A Haverford Professor’s search for bias in algorithms
By Audra Devoto
“I like this algorithm; it’s clever” Sorelle Friedler said to her Haverford College class, tilting her head back and admiring what looked to be a tangle of dots on the screen. The algorithm she was referring to could discern which two dots out of millions were closest to each other in the blink of an eye—clever indeed.
Algorithms, or computer programs designed to solve problems, are gradually becoming so sophisticated that referring to them with human qualities is not unwarranted. Now used to make decisions ranging from the advertisements we see to more sinister outcomes, such as the sentencing order a judge might hand down in court, algorithms are quietly and constantly affecting our daily lives.
Friedler is well aware of the power of algorithms. She has purposefully embedded them in her life by studying them in an academic context.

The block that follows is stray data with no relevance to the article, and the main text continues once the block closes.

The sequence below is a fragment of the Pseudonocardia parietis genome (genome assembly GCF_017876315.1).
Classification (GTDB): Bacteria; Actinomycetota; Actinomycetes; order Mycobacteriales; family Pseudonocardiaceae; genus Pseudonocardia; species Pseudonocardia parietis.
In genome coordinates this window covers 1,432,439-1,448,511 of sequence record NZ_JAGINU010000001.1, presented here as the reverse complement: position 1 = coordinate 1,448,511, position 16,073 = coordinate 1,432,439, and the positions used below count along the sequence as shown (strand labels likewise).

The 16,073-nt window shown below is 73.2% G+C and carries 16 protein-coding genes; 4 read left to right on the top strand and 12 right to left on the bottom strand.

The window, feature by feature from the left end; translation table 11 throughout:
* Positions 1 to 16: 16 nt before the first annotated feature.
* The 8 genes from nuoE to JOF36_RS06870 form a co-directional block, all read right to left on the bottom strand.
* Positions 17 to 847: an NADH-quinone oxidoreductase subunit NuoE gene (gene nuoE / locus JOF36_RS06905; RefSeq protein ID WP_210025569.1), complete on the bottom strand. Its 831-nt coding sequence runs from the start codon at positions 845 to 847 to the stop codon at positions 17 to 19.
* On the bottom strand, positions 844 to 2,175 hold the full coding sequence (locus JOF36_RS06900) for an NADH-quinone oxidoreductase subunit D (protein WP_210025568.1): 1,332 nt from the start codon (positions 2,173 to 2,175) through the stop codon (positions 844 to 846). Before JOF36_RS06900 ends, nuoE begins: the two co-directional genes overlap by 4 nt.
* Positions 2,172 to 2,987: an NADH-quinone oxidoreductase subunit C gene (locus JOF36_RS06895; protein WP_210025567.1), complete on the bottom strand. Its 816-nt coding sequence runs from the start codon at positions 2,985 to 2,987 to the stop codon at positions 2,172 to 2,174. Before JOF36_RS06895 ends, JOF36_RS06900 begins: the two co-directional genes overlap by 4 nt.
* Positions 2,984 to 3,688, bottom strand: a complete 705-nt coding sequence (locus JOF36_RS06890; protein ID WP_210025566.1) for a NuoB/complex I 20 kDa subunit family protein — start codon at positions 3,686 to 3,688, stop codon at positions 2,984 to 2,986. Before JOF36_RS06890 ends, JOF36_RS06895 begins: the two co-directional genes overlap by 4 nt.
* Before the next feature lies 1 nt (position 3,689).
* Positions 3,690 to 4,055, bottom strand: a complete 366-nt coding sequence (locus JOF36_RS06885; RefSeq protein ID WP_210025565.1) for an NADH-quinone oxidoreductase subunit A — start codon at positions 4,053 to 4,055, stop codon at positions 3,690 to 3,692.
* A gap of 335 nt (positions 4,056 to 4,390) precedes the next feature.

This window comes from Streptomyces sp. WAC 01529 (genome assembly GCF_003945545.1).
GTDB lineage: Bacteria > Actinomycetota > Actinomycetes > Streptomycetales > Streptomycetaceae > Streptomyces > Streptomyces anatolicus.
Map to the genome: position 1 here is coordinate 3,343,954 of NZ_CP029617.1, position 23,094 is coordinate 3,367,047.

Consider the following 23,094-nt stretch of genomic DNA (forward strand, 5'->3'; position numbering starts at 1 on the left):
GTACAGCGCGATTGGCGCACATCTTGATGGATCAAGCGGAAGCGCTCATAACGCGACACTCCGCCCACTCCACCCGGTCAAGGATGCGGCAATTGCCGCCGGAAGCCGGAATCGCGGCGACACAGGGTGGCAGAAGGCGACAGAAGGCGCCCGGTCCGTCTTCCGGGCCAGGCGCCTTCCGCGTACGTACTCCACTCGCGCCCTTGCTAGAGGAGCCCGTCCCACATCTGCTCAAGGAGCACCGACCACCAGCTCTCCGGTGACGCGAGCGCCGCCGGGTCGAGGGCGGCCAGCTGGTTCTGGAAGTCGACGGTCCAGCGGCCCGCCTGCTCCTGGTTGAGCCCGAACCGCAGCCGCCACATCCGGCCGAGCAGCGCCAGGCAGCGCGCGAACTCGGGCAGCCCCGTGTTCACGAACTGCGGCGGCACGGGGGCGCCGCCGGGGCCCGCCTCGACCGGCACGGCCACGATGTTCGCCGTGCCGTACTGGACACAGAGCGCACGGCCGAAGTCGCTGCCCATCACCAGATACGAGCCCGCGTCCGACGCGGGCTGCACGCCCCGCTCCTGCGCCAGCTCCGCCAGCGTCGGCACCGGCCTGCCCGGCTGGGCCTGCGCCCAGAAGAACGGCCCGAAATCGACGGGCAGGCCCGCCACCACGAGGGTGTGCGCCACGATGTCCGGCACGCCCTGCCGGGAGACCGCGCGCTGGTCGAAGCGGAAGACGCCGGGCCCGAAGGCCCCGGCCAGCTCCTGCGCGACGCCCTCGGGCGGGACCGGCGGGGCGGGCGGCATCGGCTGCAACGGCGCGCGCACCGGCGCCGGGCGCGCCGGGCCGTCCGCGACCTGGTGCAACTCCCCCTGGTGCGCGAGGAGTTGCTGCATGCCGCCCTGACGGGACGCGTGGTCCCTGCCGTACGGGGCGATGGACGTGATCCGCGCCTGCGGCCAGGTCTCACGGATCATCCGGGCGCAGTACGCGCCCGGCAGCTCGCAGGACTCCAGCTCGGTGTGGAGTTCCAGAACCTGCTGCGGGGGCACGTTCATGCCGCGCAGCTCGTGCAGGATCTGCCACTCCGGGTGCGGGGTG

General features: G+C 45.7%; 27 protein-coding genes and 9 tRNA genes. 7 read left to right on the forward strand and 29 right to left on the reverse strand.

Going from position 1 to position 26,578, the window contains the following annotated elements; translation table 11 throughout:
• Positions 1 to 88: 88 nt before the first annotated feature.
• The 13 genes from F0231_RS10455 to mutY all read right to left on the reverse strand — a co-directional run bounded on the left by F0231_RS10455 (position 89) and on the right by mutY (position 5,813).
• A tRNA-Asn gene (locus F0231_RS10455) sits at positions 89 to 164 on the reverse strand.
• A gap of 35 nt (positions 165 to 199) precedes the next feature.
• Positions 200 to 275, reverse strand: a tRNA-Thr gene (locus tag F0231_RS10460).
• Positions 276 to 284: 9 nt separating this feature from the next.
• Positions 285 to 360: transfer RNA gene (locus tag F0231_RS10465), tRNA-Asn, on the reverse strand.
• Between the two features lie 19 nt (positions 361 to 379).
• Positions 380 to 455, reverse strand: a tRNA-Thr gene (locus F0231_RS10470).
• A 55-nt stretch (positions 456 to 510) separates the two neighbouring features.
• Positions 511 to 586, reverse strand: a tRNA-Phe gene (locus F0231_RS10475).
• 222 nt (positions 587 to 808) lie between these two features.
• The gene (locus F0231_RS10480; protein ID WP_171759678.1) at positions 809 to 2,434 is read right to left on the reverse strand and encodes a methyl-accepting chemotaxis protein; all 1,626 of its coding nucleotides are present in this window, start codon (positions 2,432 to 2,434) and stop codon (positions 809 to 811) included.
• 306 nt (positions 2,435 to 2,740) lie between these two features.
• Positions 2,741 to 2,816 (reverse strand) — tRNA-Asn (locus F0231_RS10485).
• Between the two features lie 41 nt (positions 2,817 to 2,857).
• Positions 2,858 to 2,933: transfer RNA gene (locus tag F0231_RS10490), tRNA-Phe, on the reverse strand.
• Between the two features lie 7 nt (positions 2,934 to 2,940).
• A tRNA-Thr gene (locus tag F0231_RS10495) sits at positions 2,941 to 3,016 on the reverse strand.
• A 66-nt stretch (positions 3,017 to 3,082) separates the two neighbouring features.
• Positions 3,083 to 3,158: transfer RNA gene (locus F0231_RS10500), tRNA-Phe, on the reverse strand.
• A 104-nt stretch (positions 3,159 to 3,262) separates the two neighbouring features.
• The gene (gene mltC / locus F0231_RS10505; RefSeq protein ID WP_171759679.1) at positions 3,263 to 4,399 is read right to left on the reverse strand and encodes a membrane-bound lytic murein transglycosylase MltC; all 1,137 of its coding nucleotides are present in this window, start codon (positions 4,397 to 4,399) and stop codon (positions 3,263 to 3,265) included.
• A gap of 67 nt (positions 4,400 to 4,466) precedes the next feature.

In an interview sandwiched between classes, labs, and meeting with thesis students, Friedler talked easily and with obvious ardor about her research on algorithms.
After graduating from Swarthmore College, she attended graduate school at the University of Maryland, where she studied the algorithms that can be used to describe objects in motion. Then she left academia seeking a different kind of challenge: Google.
“It was a lot of fun to get to see inside the belly of the beast for a while,” she recalled almost wistfully. But she said doesn’t miss the corporate atmosphere.
“It doesn’t give the leeway necessarily to work on what you are interested in”, she said, “or to go off on a tangent that might not be related to the task at hand”.
Friedler worked in a semi-secret division of Google called simply ‘X’, on a project aiming to provide universal internet access through weather balloons. If it sounds crazy, well, that’s kind of the point.
“[X’s] goal is really to tackle moonshot problems” Friedler said. But ultimately, Friedler said, “I liked the autonomy of being a researcher in an academic environment.”
Friedler’s current work is a reflection of something that she cares about deeply: discrimination and bias. Continue reading